Courage and Confidence since 1880


Sacred Heart Network Provides Immersive Summer Service Experiences
For 30 years, Sacred Heart Schools throughout the United States and Canada have offered Network Summer Service Projects (NSSP), for rising 6th-12th grade students, that integrate community service, justice education, and meaningful community engagement on a particular theme. The projects deepen students’ understanding of service to others and the importance of practicing mutual respect for one another and with the earth.

“The Network Summer Service Projects is one of the unique opportunities where our students can get to know and work shoulder to shoulder with Sacred Heart students from other parts of the country,” said Chair of Religious Studies Department and Director of Community Service Dr. Mark Potter.

This year, there are two projects open to Middle School students, and eight projects open to Upper School students. Projects include Healthy Water and Ecological Sustainability in New Orleans, La., Mission Driven Music in Omaha, Neb., and Working with Developmentally Disabled Adults at the St. Madeleine Sophie Center in San Diego, Calif. In January, Upper School students who participated in a NSSP last summer shared their experiences with classmates.

“Going into the trip I was nervous that I would be the only one that had no prior knowledge of the juvenile justice system, other than seeing it portrayed in the media,” said M. Balboni ’24, who took part in the Juvenile Justice service project in Chicago, Ill.; a project focused on learning how the current justice system works and how people are proactively working to change the system. “I'm really happy that I participated because I made amazing friends from other Sacred Heart schools and also learned how I can help raise awareness about the connection of the juvenile system and systematic racism. The project is a really unique experience because you get to talk to probation officers and people working in the government who are trying to change the system. Outside of this project, I would never have had those conversations or met those kinds of people.”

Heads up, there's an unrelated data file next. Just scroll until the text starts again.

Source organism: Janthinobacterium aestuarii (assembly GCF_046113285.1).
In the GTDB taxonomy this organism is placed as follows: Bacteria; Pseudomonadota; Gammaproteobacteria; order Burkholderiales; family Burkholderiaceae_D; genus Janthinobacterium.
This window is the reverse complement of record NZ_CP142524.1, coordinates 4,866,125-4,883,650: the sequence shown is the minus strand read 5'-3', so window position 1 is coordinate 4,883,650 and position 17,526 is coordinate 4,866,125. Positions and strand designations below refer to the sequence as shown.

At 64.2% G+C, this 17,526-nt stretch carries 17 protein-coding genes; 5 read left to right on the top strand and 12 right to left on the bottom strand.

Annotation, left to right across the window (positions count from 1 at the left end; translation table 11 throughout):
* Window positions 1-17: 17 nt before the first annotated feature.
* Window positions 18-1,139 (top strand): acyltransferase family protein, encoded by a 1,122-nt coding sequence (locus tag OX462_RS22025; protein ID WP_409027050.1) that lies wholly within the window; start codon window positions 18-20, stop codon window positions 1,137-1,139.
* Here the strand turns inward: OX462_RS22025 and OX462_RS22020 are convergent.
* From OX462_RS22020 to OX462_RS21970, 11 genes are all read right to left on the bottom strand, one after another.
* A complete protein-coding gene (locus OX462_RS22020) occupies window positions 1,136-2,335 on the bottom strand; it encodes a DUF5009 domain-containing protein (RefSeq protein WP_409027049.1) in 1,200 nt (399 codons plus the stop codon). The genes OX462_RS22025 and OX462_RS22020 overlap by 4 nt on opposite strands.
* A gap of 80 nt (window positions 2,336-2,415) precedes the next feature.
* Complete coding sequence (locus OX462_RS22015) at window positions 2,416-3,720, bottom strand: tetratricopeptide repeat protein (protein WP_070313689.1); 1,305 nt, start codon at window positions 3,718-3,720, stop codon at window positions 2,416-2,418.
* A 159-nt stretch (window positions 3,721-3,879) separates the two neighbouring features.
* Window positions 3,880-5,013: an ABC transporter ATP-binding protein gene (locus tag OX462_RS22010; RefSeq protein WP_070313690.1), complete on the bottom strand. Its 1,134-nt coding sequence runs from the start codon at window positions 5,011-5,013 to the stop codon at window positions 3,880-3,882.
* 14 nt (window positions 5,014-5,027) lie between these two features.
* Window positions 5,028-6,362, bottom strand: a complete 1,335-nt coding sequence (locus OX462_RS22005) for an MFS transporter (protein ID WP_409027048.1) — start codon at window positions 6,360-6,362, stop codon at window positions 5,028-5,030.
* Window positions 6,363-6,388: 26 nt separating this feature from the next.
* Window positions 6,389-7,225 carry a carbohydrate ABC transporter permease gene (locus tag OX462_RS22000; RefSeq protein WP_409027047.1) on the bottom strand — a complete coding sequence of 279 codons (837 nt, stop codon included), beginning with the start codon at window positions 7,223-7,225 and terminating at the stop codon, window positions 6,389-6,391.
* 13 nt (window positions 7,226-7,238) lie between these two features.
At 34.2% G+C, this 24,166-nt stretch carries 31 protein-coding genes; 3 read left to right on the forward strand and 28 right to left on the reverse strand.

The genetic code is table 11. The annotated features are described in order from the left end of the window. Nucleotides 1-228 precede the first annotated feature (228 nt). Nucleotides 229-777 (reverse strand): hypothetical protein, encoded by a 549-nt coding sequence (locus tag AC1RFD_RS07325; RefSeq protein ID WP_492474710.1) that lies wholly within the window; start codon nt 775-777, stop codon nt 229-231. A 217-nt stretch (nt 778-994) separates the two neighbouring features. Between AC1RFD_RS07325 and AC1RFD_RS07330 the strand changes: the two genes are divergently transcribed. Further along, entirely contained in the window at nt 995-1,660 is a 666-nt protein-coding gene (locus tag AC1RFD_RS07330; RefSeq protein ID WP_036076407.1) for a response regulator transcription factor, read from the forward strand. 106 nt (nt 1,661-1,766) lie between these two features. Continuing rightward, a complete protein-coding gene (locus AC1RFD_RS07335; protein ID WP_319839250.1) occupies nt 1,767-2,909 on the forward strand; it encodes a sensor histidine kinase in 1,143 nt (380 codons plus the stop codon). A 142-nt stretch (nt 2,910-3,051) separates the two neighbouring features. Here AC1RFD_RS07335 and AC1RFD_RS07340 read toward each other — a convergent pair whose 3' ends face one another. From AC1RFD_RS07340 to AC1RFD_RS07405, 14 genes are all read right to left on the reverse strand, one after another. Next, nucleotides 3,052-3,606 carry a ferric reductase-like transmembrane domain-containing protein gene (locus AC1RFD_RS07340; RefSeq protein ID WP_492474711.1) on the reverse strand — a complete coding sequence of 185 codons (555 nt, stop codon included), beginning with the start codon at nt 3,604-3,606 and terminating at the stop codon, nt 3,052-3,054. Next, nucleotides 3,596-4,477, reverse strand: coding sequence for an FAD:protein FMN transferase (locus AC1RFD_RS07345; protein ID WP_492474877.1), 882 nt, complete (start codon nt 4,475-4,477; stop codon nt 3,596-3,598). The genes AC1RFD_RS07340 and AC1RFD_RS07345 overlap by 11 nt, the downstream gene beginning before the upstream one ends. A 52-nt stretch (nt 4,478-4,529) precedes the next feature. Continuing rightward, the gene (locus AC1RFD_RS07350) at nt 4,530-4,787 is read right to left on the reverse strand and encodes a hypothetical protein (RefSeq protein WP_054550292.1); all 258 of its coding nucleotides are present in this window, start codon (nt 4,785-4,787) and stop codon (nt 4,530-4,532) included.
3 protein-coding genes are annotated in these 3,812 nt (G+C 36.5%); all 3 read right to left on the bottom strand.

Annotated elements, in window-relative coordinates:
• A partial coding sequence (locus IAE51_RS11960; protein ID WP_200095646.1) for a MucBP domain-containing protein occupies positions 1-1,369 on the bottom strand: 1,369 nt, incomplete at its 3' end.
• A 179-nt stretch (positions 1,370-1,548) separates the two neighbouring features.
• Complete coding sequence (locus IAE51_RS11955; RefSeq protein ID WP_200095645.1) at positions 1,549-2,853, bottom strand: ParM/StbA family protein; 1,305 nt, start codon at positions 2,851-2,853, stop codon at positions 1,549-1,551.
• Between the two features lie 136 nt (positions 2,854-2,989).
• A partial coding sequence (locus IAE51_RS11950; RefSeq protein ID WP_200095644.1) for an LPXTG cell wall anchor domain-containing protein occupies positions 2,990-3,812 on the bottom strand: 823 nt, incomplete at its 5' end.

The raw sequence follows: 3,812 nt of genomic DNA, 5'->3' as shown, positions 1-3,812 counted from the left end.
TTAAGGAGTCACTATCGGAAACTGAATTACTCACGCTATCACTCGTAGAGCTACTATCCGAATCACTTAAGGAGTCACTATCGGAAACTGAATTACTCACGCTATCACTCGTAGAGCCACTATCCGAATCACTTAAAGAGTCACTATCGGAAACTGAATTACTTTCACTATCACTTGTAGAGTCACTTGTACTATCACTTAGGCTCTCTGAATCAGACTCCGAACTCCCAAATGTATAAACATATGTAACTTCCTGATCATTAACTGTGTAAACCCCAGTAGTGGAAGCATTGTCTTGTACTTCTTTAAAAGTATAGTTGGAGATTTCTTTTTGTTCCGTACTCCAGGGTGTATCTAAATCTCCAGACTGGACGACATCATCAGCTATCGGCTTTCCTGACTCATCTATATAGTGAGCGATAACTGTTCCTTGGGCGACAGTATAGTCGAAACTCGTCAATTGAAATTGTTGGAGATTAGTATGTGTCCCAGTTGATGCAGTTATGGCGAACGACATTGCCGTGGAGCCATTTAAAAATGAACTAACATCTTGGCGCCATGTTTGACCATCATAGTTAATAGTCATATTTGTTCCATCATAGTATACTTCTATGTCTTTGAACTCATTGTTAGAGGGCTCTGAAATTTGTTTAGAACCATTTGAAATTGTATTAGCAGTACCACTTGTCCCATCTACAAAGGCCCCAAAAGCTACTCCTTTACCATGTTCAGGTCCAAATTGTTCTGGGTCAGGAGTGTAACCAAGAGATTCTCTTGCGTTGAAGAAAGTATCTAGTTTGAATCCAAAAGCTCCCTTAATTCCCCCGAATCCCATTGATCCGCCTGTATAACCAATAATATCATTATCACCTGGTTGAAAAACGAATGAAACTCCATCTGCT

H. Moriarty ’25 participated in H20:go! in New York City; a project that focused on the importance of learning how to swim and water safety.

“We visited public pools in New York City and discussed how there weren't enough lifeguards in order for some of the pools to run,” said Moriarty. “After learning about the different ways to teach a child how to swim, and getting our lifeguard certification, we were able to give free swim lessons to children that may not have had the opportunity to learn how to swim otherwise. Between seeing how happy these swim lessons made the kids, traveling around New York, and making great friendships with the teachers and students from other Sacred Heart schools, who I still talk to every week, I had a great experience.”

S. Arokiaraj ’24 and F. McCormick ’25 were a part of Mission Driven Music. The project focused on using music to bring people together and learn how students can spread the mission of the Sacred Heart through their own individual gifts and talents.

“One of the most memorable moments from the trip was playing drums and singing for residents at an elderly care home,” said McCormick. “After we finished our performance, we met and played with the residents, which everyone agreed was a highlight.

“Our group also took trips around the city to help in the kitchen at a non-profit organization and play songs at a ‘pay what you can’ cafe,” McCormack continued. “That experience was enriching and helped me get a better understanding of just how amazing our Sacred Heart network is. I met so many wonderful people, participated in meaningful service, and got to focus on something I am passionate about: music.”

“If anyone is considering doing a service project, my advice is to go into it with a positive attitude and not see it as work over the summer, but as something fun to do because you will make lasting memories,” concluded Balboni.